In the run to abandon command line interfaces for the GUI, we've left behind the versatility of language. … [Imagine] using a drop-down menu to select the one web site you want to go to out of the 100 million web sites in existence. Ludicrous! How do we actually surf to a site? By typing an address into the address bar. When we want to go to the mail "application", we type in "gmail.com"; when we want to open a news "application", we type in "nytimes.com". On the old unix command lines, we would type type "pine" and "rn". See a similarity? The address bar is just a primitive command line. A command line that your grandmother can—and does—use.
The command line is alive and well. It's simply become so sophisticated that most of us don't realize we're using it. Whether we're entering a URL into a browser address bar, taking advantage of autocomplete to look up a co-worker's name in an address book, or using Google to search the Web, the command line is hard at work. Most people wouldn't want it any other way.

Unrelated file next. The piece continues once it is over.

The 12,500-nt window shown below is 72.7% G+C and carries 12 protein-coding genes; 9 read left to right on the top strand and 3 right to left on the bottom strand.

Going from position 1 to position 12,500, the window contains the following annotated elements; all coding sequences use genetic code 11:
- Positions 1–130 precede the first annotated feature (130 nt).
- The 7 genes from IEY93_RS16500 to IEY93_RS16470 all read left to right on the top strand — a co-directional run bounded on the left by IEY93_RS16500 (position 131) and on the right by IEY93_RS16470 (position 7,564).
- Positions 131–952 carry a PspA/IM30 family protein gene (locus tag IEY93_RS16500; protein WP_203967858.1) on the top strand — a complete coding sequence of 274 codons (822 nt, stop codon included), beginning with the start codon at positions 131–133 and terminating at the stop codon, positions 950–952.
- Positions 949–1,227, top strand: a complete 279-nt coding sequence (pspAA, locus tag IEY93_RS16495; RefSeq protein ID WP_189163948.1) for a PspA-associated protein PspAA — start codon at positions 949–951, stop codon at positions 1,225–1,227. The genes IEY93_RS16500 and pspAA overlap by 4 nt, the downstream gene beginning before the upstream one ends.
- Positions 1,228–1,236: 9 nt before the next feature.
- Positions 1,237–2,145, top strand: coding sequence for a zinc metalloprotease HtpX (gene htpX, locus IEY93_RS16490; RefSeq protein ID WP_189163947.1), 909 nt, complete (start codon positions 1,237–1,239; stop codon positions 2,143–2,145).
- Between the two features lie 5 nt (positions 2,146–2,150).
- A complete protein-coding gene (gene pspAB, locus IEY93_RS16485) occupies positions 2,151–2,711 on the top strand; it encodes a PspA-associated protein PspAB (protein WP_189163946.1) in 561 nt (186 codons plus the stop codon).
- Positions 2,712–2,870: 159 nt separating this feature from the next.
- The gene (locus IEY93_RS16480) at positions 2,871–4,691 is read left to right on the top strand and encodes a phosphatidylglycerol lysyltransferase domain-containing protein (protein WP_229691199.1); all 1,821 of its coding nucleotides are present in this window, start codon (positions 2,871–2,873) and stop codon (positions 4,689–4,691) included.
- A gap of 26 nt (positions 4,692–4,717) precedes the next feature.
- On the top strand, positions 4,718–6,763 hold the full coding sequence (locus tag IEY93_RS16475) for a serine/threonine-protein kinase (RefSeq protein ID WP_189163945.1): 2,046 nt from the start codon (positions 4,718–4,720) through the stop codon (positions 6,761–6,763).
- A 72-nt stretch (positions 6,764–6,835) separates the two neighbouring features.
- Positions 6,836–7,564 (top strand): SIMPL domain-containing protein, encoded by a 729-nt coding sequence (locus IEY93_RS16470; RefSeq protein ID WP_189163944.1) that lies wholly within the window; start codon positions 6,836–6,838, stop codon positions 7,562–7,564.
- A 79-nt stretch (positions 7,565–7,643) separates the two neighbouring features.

To an end user, a command line is nothing more than a box to enter text. The magic happens when this text is processed. Aza Raskin's company Humanized uses this simple idea to build text-driven applications that save time and effort.
What would happen if the same thinking were applied to chemical informatics?